These are all temporary solutions. What happens when the electricity goes out or people have to return to the overheated offices, classrooms and homes?

            Your task is to write a scene in which the heat is overwhelming. Begin with the setting. Are your characters on the road, at work or at home? How do they cool off? How does the heat impact relationships?

            Use a combination of narrative and dialogue, remembering that tensions are going to arise. There might be angry words tossed about or actual fisticuffs.

            Have fun with this one.

The Old, the Young and the Vulnerable

            Imagine a culture in which the old are venerated, then think of one in which they are thrown away. These are very different scenarios. In the first, seniors might live with family where they are cared for, loved and treated with respect and dignity. In the second, seniors are ignored, abandoned and left by the wayside, despite an inability to care for themselves.

            Now consider how the very young and the disabled are treated. Are babies nurtured even if they have obvious issues? Are toddlers who are deaf or blind left on a rock in the middle of the forest or is there some system in place to care for them?

            What happens when someone is injured and is then permanently disabled? Does the family provide food, shelter and love or leave them behind when they migrate?

            Your task is to write a scene in which one of these populations takes on an important role. Don’t tackle all three, however. Choose the one that you feel the most comfortable writing about, perhaps one that you know intimately.

            Begin by making a list of possible reactions, both positive and negative. Where will the story start? Choose a point of action designed to establish society’s POV. This might be a tense scene or one of love. It might show someone being abandoned or someone being nurtured.

            Dialogue is important so that readers hear how the community thinks. There need not be total agreement between members. For example, someone might want to keep a disabled child, but the cultural rules forbid that to happen. Conflict ensues.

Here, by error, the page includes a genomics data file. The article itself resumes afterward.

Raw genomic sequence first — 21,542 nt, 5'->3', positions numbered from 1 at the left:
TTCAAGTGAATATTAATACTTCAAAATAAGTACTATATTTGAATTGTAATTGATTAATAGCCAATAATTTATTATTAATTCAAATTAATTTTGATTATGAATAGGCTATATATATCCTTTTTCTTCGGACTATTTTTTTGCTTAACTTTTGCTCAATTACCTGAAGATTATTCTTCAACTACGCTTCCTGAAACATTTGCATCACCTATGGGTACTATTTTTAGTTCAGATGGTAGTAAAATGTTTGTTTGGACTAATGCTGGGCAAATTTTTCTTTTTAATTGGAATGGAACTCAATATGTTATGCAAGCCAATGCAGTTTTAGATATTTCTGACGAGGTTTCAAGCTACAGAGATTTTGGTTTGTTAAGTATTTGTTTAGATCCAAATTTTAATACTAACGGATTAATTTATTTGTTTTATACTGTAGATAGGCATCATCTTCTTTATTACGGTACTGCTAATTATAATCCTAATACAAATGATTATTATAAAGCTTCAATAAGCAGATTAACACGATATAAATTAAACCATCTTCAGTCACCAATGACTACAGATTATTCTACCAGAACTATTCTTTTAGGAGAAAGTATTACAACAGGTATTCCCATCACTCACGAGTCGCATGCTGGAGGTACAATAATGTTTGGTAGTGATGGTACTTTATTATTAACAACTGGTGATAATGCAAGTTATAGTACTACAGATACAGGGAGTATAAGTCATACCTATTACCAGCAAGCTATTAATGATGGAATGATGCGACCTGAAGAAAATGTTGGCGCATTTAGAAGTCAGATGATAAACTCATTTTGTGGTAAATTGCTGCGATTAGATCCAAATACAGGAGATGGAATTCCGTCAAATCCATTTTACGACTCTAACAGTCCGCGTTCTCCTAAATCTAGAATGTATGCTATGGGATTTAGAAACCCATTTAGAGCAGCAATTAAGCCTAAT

Have fun with this one.

Good Friends

            Some people are lucky to have met and kept a good friend throughout their lives. They grew up together, shared countless experiences and even when distance separated them, they maintained their relationship. Having a good friend is truly special.

            Other people are not so lucky. Perhaps it’s because they moved around so much as children, or that their families discouraged making friends outside of the family, but these individuals grow up not knowing the kind of bond that can last forever.

            There are also independent individuals who prefer living in isolation. They like being on their own, not owing allegiance or time to anyone else. They work best on solitary projects, going on vacations to isolated places and avoiding crowds of any kind.

            Your task is to write a story in which friendship plays a major role. Your character can be the kind who gathers friends like collecting rocks, the kind who has difficulty making friends, or the one who enjoys his own company. Maybe, if you are feeling adventurous, you could have all three types of characters in your story.

            At the beginning readers will need to know what type of character the protagonist is. Show his personality through dialogue and interactions with others. Action and scene are also critical. All can be sweet and smooth or there can be a little conflict when differing personalities interact.

            Have fun with this one.

Good Intentions Gone Awry

            Imagine doing something nice for someone just to have it backfire. Instead of the happy smile you expected and the gushing thanks, you see only furrowed brows and quizzical looks. You ask yourself what went wrong. Perhaps you figure it out, perhaps you don’t.

            Does failure prevent you from trying to please someone else at a future date? Or do you try to come up with something different you could do, something more suited to the individual in mind?

            Good intentions don’t always work the way we intended. It could be that the person thinks you’re trying to get a favor in return, or maybe your act unintentionally insulted them. Perhaps the gift was a duplicate of something they’d had for a long time and you just never noticed it sitting in the house. Maybe the item is in a garish color that you love, but doesn’t fit in their color scheme.

            Whatever the reason, we have to accept the fact that not all our good intentions are welcomed.